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Meet Nabwire Butali of Spirit Awakening Foundation in Santa Monica

Today we’d like to introduce you to Nabwire Butali.

Nabwire, let’s start with your story. We’d love to hear how you got started and how the journey has been so far.
I am a current board member of the non-profit “Spirit Awakening Foundation” which serves at-risk youth within the juvenile justice system in and around Los Angeles County through writing, arts, meditation and other life-skills offerings.

I was drawn to this organization after meeting its founder and CEO, Akuyoe Graham, more than six years ago. At the time of our meeting, I’d been working my way through the “grind” as a TV producer in Los Angeles. It had been a winding road since immigrating to the U.S. from Kenya. I had spent four years in the U.S Air Force before separating to attend college and finally worked my way to Los Angeles in pursuit of my dream as a storyteller. Despite my personal milestones, I found myself a bit empty as I pondered on the purpose behind the opportunity I’d been afforded to create a life in one of the epicenters of creativity. I felt a bit fraudulent having assimilated into American life, which at the time felt like stepping further and further away from my roots in Kenya.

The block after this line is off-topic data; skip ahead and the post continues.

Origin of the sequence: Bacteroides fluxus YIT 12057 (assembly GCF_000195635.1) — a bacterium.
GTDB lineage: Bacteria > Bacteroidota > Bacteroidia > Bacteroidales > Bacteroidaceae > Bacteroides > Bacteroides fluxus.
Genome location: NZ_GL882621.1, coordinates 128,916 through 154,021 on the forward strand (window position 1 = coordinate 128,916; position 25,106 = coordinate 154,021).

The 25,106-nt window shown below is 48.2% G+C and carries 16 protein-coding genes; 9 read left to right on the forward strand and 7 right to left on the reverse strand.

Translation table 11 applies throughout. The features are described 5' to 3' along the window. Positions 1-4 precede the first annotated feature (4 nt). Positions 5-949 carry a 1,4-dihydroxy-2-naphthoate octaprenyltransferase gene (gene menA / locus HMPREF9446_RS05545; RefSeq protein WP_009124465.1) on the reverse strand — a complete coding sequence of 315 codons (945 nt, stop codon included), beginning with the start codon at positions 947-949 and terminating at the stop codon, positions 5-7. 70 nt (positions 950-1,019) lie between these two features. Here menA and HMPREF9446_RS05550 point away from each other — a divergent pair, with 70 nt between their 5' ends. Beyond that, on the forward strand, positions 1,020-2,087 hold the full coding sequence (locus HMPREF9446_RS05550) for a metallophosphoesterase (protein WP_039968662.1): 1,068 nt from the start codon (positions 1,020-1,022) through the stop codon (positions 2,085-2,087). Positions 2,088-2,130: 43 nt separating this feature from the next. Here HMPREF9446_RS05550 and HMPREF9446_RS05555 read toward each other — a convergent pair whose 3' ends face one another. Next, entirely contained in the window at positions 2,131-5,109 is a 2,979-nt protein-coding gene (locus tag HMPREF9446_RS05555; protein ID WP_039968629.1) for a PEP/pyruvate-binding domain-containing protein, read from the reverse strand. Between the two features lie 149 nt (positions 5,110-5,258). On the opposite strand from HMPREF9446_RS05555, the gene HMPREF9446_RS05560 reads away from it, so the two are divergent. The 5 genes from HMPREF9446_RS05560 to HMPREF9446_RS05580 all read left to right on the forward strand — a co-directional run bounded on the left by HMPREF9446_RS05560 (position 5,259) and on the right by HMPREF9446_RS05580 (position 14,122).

In an attempt to find my new “tribe” and a renewed sense of inspiration, I began attending Agape Spiritual Centre in Culver City, where I was quickly drawn to Akuyoe who serves as a practitioner there. I first encountered her giving a reading which she followed with a prayer in her native Twi language from Ghana. I was struck by the fact that she had created/found a space in which she could serve her community while proudly injecting her own cultural authenticity, which only enriched the experience of others around her.

It was inevitable that we would cross paths, and in time I was even awestruck and impressed that she had been using her love for artistic expression to serve at-risk youth. It was a perfect example of how I, too could use my background, culture and love for storytelling to serve youth and my new community in Los Angeles rather than lamenting over feeling removed from my own culture.

It didn’t take much convincing for me to agree to support Akuyoe and Spirit Awakening in any way I could and to be honest, I never quite feel like I’m doing enough.

The youth impacted by SAF are testaments to how much work is needed, but also to how stories can help shape positive beliefs, provide a space for release and healing and inspire hope and change.

I continue to be challenged by the needs of the organization, driven by the immense love that binds its members and supporters, and inspired by the sense of hope and transformation embodied by the youth we serve.

Overall, has it been relatively smooth? If not, what were some of the struggles along the way?